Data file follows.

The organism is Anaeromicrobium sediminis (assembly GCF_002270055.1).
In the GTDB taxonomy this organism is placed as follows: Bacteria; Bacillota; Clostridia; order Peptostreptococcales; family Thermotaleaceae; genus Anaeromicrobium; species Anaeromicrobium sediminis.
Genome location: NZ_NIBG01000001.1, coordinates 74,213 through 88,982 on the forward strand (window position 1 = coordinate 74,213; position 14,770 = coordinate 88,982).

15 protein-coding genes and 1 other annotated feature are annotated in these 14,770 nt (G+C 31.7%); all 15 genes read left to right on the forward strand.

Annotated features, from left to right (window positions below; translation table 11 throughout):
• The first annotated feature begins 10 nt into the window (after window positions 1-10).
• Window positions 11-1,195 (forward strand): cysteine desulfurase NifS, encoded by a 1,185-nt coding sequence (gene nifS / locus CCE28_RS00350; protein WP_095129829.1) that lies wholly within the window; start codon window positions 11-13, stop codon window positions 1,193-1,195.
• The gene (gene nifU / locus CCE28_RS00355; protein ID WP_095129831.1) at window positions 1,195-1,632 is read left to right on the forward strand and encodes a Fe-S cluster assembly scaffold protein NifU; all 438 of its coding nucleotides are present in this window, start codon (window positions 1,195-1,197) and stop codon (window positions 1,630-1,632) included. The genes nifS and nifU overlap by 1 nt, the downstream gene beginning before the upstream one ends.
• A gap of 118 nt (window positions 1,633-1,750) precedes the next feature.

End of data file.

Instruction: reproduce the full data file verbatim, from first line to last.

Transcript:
The organism is Anaeromicrobium sediminis (assembly GCF_002270055.1).
In the GTDB taxonomy this organism is placed as follows: Bacteria; Bacillota; Clostridia; order Peptostreptococcales; family Thermotaleaceae; genus Anaeromicrobium; species Anaeromicrobium sediminis.
Genome location: NZ_NIBG01000001.1, coordinates 74,213 through 88,982 on the forward strand (window position 1 = coordinate 74,213; position 14,770 = coordinate 88,982).

15 protein-coding genes and 1 other annotated feature are annotated in these 14,770 nt (G+C 31.7%); all 15 genes read left to right on the forward strand.

Annotated features, from left to right (window positions below; translation table 11 throughout):
• The first annotated feature begins 10 nt into the window (after window positions 1-10).
• Window positions 11-1,195 (forward strand): cysteine desulfurase NifS, encoded by a 1,185-nt coding sequence (gene nifS / locus CCE28_RS00350; protein WP_095129829.1) that lies wholly within the window; start codon window positions 11-13, stop codon window positions 1,193-1,195.
• The gene (gene nifU / locus CCE28_RS00355; protein ID WP_095129831.1) at window positions 1,195-1,632 is read left to right on the forward strand and encodes a Fe-S cluster assembly scaffold protein NifU; all 438 of its coding nucleotides are present in this window, start codon (window positions 1,195-1,197) and stop codon (window positions 1,630-1,632) included. The genes nifS and nifU overlap by 1 nt, the downstream gene beginning before the upstream one ends.
• A gap of 118 nt (window positions 1,633-1,750) precedes the next feature.